Romanian technocrat ministers lose posts in reshuffle

Romania's Energy Minister Razvan Nicolescu gestures during the Reuters Eastern Europe Investment Summit in Bucharest October 1, 2014. REUTERS/Bogdan Cristel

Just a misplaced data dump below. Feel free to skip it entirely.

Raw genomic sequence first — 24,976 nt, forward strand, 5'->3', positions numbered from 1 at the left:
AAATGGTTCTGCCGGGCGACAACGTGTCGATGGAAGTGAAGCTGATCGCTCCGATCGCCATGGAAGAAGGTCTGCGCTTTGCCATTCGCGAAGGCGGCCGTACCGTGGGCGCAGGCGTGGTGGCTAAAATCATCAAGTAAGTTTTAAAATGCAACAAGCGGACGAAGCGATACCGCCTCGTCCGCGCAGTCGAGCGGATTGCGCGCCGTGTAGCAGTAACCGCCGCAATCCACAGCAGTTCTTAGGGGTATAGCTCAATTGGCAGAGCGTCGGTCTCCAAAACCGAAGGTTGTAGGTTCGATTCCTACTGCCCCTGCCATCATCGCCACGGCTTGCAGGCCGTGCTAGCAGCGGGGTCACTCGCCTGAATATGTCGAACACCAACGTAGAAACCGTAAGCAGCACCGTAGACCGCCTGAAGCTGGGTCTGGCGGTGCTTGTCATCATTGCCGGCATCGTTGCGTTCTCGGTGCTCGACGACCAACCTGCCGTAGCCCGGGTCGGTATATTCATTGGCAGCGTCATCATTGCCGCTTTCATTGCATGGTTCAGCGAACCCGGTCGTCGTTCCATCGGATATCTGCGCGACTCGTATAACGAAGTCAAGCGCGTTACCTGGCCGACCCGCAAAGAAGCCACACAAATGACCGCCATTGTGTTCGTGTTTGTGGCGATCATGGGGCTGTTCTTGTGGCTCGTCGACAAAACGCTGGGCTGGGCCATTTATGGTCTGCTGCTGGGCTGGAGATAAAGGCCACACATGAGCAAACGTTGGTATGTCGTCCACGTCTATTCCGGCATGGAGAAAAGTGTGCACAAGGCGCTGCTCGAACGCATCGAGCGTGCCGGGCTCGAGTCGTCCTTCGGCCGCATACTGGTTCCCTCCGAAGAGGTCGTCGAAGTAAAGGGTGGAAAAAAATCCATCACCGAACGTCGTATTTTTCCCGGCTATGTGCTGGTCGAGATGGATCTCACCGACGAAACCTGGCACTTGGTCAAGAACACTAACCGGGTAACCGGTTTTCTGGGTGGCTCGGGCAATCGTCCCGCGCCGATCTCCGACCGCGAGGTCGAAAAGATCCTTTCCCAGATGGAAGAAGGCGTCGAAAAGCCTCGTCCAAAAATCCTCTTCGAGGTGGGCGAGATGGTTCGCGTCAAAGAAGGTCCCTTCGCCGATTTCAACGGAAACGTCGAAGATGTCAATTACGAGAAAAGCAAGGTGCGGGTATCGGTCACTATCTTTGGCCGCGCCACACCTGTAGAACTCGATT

By Radu-Sorin Marinas BUCHAREST (Reuters) - Romania's finance and energy ministers lost their posts in a reshuffle on Sunday, expected to strengthen the governing center coalition's hold on power by giving it another political ally in the cabinet. Two senior sources in the ruling Social Democrats (PSD) party's National Executive Committee told Reuters Finance Minister Ioana Petrescu had been removed, with her portfolio being taken by Budget Minister and ruling party member Darius Valcov, and the two ministries merged. "Ioana Petrescu will be replaced by Valcov," one source said, while another said by text message she had lost her post to Valcov. Energy Minister Razvan Nicolescu, a technocrat whose team drafted Romania's investment-heavy energy strategy for 2015-2035, was also removed having only taken office in March. No replacement has yet been named. Petrescu, who has a PhD in Economics from Harvard University and is not a member of any party, had been an economic adviser to Prime Minister Victor Ponta. Until the reshuffle, due to be approved by parliament next week, the finance minister position had been less powerful than in other countries, as the job's responsibilities were diluted in 2012 with the creation of a separate budget minister. Valcov had completed talks with the International Monetary Fund earlier this week by agreeing a fiscal deficit target of 1.8 percent of gross domestic product against this year's 2.2 percent goal. Ponta's coalition had been weakened by the departure of the ethnic Hungarian UDMR party after he unexpectedly lost a presidential election on Nov. 16. That prompted long-term Ponta allies, the Liberal Reformists, to lobby for cabinet posts, and the centrist party is expected to be awarded the energy portfolio. Nicolescu, whose team engineered the stock market flotation of power utility Electrica, urged the government to continue market-oriented reforms, finalize its long-term energy strategy and depoliticise state-controlled companies. European Union member Romania is one of the most energy-independent countries on the continent and is a net exporter of power, although it must import oil and some of its gas. Foreign firms have complained about sudden shifts in government policy in Romania, which has been gradually deregulating its power and gas tariffs. Nicolescu, who is chairman of the board of directors of the European Agency for the Cooperation of Energy Regulators (ACER), said he would run for a leadership position at the International Energy Agency. (Editing by John Stonestreet and David Holmes)